All of us at some point in our lives, have looked up at the night sky and observed the moon and stars that compose what we have come to know as the galaxy. This world beyond the earth remains intriguing and mysterious to mankind. The possibility of other forms of life and planets that might be able to sustain the human race have fueled the fires of exploration. Our desire to answer many of these questions, resonates with the quest to answer the biggest questions, how and why are we here? Religion has attempted through time to provide those answers and for many believers, the scriptures are the final word. But for other curious minds who believe there is more than can be found in a religious text, continue to explore and learn more about the world we all inhabit and the worlds beyond. Each comes together to form what the late Carl Sagan (1934-1996) called the cosmos. Sagan, of Brooklyn, New York, remains possibly the greatest astrophysicists in history. He was also an astronomer, cosmologist, astrobiologist and author. Younger readers may recall that he is remembered fondly by Neil Degrasse Tyson, a protegé of Sagan who has hosted a show also called the Cosmos. This book and the show explore our origins and the complicated yet fascinating process of evolution.
Those of us who are deeply religions might be initially put off by the book because of the subject matter. Sagan does not leave anything to fate or belief, the sciences are on center stage here as we open our minds and go back in time throughout human history. Neil Degrasse Tyson provides a foreword and Sagan’s widow Ann Druyan provides a loving introduction. As we begin the book, it is clear that Sagan is the teacher and we are the students with much to learn. At times, it felt as is I had been transplanted back it time to grade school science. However, Sagan explores material that I did not learn in school and only became familiar with as an adult. In fact, it was through Sagan that I learned the story of Johannes Kepler, who remains largely ignored in mainstream science books. Sagan gives him a proper acknowledgment as a brilliant man whose contributions to what we know today cannot be overlooked.
Kepler is just one of many names in the book that should never be forgotten. The path to knowledge over the past several thousand years has been long and arduous with many obstacles faced by those who dared to speak out against what was thought to be “common knowledge”. Their stories are intriguing and I wonder if any of them could have imagined society would have advanced to this point in 2018. Perhaps they might disappointed that we have not made even further progress. Regardless of what they might believe, the fact is man has evolved drastically and what we know today is in a sense light years ahead of our ancestors.
The book is appropriately titled the cosmos and it is in this area that Sagan truly shines. Forget about science fiction films about space and shows about Martians. Here he takes us on a voyage as we explore the known planets in our solar system. The vivid and detailed descriptions of the planets we have named, vindicate Johannes Kepler, Nicholas Copernicus and others who understood that the earth rotates around the sun. The amount of information that is known about the galaxy is nothing short of incredible. And even more impressive is that there remains much more to discover.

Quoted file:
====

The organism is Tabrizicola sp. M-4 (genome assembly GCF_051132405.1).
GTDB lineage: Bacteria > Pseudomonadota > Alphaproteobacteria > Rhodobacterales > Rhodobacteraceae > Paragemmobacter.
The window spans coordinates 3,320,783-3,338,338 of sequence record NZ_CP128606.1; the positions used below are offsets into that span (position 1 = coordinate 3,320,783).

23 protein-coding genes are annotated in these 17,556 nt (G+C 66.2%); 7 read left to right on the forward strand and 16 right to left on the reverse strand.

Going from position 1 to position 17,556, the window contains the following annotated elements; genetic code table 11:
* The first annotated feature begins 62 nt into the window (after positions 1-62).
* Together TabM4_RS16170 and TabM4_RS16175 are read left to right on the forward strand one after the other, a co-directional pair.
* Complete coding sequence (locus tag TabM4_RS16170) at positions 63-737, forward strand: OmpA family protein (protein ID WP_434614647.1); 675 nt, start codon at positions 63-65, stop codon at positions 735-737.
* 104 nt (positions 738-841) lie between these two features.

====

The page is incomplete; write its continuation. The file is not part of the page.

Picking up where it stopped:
Sagan is a good author and never lets the material become too complicated. The information is presented thoroughly but in an easy to read format. From the start, the book pulled me in deep an I committed myself to blocking out any ideas I may have had about the universe. At times in the book, I felt as if I were learning science all over again in a refresher course before a highly important exam. But this is no exam, this is our world and our role in it. Our planet is at least four billions years old. But if that is true, what life forms existed then and what happened to them? And are we the only species of humans that have ever existed? Could there be a species on another planet in the galaxy that resembles humans? Finally, if other species do exist, are they aware of earth and have previously discovered out planet? The possibilities are endless and that is what makes science so interesting and Sagan’s death a tragic loss. Yes, science continues even though he has gone but his vision and accomplishments can never be denied. And as he firmly explains, in exploring the cosmos, we explore ourselves for we are a part of the cosmos.
I firmly believe that this book should be read by everyone. This is the world’s history in science as it relates to the origins of mankind and our understanding of the worlds around us. Sagan is gone but far from forgotten and this gift he gave us is one that continues to give. If you have the time and are willing, take a journey with him and explore the cosmos with a mind that is irreplaceable.